All the music on this recording has at least one thing in common: it seeks to find the oak tree in the acorn, or William Blakes ;world in a grain of sand”. One might almost write “grain of sound”, because all these works begin with very little — a note or two, something not far removed from silence, a seed that gives rise to an entire, and frequently paradoxical, world of consonance and dissonance, monologue and dialogue (and, here, trialogue), growth and retrenchment, height and depth.
Another common element between these works is that they were all written by musicians from different parts of what used to be the Soviet Union: Knaifel and Paiberdin are Russian, Gubaidulina also, though of Tatar heritage, and Kancheli is Georgian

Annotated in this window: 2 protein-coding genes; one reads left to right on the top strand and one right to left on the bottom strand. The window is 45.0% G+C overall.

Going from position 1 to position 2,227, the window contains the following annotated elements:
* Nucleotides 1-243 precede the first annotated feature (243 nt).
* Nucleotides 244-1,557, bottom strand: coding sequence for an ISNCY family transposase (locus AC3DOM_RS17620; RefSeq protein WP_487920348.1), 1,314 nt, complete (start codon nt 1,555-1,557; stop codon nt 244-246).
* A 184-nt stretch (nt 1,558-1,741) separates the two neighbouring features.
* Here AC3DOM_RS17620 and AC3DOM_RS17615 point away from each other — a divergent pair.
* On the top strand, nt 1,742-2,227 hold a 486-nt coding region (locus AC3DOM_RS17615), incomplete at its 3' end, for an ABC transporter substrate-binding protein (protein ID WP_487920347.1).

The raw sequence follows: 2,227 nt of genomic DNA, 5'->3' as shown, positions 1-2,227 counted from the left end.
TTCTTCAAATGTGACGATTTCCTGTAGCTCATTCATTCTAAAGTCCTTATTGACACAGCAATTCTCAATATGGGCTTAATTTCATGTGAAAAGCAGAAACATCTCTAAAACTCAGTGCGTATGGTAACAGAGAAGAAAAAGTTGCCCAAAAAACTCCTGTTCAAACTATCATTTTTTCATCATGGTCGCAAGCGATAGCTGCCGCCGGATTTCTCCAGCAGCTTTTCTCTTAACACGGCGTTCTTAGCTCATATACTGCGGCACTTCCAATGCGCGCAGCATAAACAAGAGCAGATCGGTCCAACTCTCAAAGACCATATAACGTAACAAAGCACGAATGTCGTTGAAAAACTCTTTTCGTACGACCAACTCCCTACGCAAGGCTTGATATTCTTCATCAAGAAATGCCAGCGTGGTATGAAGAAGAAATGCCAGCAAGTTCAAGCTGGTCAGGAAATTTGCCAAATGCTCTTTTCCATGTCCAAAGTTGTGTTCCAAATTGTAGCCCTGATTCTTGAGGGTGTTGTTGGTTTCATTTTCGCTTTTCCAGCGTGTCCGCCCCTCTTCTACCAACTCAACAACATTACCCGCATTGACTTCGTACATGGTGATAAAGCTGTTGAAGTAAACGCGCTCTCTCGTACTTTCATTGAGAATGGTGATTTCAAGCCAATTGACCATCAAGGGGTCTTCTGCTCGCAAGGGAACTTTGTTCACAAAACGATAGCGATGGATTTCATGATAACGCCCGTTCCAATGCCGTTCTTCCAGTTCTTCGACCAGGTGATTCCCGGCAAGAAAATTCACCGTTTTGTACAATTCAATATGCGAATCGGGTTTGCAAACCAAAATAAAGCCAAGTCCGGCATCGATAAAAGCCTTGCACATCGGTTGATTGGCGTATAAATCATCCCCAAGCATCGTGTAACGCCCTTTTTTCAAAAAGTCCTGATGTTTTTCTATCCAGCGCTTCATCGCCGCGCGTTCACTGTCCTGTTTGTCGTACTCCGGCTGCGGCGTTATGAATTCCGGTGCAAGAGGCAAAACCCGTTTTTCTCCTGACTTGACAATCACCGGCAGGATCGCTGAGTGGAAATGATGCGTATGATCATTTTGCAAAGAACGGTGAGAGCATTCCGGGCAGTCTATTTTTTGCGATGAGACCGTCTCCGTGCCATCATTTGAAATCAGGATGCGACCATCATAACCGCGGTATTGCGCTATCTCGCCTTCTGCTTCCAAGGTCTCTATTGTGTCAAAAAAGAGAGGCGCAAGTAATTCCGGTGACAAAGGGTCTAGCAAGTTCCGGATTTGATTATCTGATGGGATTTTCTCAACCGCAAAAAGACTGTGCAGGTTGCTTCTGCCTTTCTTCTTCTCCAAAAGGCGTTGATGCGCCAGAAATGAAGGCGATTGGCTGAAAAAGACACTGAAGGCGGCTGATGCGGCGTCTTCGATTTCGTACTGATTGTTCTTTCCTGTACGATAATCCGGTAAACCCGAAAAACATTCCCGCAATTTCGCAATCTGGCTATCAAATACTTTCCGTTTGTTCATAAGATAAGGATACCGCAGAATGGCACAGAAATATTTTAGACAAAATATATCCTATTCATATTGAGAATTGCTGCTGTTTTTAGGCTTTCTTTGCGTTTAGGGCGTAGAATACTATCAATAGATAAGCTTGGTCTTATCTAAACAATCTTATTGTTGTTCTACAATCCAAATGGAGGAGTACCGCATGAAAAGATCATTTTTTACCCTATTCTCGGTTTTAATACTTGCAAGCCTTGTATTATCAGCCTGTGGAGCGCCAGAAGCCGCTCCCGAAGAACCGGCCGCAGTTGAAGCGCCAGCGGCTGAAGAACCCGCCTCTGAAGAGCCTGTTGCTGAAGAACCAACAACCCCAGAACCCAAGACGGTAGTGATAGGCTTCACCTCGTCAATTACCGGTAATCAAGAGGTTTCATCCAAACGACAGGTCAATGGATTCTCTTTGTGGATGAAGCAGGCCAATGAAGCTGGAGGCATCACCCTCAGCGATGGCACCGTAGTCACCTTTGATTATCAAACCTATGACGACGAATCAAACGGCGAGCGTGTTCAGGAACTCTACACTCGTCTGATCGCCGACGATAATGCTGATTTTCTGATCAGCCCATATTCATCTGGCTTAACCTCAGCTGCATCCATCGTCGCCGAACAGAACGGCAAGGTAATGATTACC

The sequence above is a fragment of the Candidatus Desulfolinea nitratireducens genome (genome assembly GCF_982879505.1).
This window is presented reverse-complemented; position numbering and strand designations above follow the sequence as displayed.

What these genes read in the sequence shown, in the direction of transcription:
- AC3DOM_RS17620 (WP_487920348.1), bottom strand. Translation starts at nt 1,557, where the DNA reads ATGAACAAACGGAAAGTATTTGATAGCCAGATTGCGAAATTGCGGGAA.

Their highly economical attitude towards sound — we are not talking here about minimalism, but rather a kind of maximalism, expressed through limited musical means that can initially give the illusion of being minimal (a world in a grain of sand) — corresponds to the extreme, often fragile, states of spirit with which they deal, and which could only have been arrived at by musicians with such a background.
The Goeyvaerts Trio worked/rehearsed extensively with all of these composers personally and the result comes near to perfection!